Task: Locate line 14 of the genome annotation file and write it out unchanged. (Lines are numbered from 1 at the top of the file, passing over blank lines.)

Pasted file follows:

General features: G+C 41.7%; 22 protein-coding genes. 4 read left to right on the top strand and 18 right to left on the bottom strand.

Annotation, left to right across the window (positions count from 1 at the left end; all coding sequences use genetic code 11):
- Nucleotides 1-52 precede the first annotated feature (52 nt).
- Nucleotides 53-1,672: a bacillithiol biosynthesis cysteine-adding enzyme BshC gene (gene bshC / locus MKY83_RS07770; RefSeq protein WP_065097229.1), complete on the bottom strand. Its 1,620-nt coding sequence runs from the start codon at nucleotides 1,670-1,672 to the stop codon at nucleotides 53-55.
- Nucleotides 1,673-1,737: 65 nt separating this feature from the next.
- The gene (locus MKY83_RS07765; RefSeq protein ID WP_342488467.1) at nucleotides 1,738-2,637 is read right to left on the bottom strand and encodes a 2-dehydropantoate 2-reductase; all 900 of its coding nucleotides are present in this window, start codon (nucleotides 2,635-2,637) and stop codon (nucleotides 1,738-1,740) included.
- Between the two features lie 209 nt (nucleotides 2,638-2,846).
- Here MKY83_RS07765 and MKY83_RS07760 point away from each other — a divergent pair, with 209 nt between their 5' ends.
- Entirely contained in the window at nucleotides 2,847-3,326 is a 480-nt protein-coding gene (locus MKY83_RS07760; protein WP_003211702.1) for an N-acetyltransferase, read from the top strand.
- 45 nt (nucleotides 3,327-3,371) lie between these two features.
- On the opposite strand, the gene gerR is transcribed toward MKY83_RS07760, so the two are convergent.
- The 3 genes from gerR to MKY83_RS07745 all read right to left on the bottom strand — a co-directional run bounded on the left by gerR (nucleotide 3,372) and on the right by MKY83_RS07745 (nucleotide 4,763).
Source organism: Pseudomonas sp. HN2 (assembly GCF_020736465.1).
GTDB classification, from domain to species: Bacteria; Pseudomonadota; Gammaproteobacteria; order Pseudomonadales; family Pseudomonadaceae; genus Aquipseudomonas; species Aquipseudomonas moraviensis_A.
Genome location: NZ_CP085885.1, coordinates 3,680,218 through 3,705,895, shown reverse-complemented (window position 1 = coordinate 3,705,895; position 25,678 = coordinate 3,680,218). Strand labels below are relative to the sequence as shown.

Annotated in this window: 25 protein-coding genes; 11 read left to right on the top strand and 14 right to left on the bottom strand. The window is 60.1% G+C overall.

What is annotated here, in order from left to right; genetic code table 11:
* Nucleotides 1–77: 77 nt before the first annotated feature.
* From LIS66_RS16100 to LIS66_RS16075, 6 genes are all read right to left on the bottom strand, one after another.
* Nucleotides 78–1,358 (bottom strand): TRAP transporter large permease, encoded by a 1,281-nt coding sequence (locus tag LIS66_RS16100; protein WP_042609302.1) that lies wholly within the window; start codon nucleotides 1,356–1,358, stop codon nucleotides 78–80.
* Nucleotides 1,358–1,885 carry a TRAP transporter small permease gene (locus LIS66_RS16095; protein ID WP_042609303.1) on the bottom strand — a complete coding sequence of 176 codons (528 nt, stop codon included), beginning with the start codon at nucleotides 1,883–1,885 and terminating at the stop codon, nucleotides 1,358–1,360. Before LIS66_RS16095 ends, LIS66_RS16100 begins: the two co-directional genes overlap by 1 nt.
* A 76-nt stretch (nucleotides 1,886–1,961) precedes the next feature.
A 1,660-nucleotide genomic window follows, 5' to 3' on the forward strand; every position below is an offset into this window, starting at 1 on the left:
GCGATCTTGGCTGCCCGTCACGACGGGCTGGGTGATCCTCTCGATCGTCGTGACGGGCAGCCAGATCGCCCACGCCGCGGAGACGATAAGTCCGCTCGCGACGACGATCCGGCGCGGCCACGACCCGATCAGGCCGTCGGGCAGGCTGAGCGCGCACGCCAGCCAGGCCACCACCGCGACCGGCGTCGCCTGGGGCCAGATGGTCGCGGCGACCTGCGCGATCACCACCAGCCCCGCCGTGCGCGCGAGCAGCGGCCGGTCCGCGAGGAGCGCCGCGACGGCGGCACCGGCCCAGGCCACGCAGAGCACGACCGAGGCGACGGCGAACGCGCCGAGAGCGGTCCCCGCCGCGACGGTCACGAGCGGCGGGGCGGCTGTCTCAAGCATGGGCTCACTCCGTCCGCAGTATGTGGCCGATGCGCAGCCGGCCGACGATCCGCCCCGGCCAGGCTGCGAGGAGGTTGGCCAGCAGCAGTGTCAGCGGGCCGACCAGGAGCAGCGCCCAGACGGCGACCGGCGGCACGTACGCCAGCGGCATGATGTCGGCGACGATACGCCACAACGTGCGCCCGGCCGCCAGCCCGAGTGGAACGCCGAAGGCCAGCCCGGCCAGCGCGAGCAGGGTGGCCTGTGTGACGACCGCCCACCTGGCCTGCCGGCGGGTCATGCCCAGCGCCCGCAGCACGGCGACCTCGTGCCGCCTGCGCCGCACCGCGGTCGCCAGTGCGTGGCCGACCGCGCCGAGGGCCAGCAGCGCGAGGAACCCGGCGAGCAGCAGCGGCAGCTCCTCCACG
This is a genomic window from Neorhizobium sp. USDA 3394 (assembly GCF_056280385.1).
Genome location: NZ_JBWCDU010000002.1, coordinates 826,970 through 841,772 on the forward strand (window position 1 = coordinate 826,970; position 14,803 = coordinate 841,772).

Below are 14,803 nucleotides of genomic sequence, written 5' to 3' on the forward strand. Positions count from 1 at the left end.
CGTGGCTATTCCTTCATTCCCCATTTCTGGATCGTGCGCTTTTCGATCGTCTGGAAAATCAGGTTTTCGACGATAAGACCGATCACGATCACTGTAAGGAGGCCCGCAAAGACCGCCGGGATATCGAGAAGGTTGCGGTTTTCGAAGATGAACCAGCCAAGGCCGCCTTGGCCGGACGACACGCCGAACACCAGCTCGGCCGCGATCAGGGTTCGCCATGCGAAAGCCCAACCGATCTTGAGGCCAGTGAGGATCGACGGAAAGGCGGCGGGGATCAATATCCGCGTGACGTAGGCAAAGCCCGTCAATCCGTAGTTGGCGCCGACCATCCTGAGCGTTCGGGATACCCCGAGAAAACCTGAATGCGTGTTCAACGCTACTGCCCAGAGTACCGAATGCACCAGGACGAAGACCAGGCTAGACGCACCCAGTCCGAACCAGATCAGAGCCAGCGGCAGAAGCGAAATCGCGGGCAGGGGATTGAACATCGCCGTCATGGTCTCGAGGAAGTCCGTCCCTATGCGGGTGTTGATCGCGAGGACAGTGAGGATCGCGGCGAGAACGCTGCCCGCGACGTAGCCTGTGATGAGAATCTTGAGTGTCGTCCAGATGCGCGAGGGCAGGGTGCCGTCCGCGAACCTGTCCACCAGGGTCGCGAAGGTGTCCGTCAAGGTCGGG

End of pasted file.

GTDB classification, from domain to species: Bacteria; Pseudomonadota; Gammaproteobacteria; order Pseudomonadales; family Pseudomonadaceae; genus Aquipseudomonas; species Aquipseudomonas moraviensis_A.